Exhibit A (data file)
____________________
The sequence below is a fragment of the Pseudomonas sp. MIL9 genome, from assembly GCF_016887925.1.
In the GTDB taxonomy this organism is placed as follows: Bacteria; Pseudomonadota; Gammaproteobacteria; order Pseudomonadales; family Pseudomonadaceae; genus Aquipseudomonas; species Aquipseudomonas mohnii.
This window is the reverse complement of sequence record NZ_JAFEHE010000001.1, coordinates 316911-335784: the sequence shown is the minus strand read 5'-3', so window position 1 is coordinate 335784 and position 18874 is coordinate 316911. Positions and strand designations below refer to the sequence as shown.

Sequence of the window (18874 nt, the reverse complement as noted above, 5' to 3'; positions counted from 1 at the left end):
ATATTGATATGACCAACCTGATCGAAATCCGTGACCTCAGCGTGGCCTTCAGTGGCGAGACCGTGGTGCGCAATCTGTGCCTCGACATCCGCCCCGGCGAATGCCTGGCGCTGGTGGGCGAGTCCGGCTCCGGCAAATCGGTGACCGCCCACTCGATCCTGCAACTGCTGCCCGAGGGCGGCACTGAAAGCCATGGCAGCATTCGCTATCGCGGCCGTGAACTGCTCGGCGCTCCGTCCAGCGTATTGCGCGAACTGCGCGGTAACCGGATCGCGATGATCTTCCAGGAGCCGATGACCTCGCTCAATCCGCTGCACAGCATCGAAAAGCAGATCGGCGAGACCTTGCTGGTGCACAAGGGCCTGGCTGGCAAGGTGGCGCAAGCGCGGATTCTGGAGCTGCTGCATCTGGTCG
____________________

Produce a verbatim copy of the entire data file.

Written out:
The sequence below is a fragment of the Pseudomonas sp. MIL9 genome, from assembly GCF_016887925.1.
In the GTDB taxonomy this organism is placed as follows: Bacteria; Pseudomonadota; Gammaproteobacteria; order Pseudomonadales; family Pseudomonadaceae; genus Aquipseudomonas; species Aquipseudomonas mohnii.
This window is the reverse complement of sequence record NZ_JAFEHE010000001.1, coordinates 316911-335784: the sequence shown is the minus strand read 5'-3', so window position 1 is coordinate 335784 and position 18874 is coordinate 316911. Positions and strand designations below refer to the sequence as shown.

Sequence of the window (18874 nt, the reverse complement as noted above, 5' to 3'; positions counted from 1 at the left end):
ATATTGATATGACCAACCTGATCGAAATCCGTGACCTCAGCGTGGCCTTCAGTGGCGAGACCGTGGTGCGCAATCTGTGCCTCGACATCCGCCCCGGCGAATGCCTGGCGCTGGTGGGCGAGTCCGGCTCCGGCAAATCGGTGACCGCCCACTCGATCCTGCAACTGCTGCCCGAGGGCGGCACTGAAAGCCATGGCAGCATTCGCTATCGCGGCCGTGAACTGCTCGGCGCTCCGTCCAGCGTATTGCGCGAACTGCGCGGTAACCGGATCGCGATGATCTTCCAGGAGCCGATGACCTCGCTCAATCCGCTGCACAGCATCGAAAAGCAGATCGGCGAGACCTTGCTGGTGCACAAGGGCCTGGCTGGCAAGGTGGCGCAAGCGCGGATTCTGGAGCTGCTGCATCTGGTCG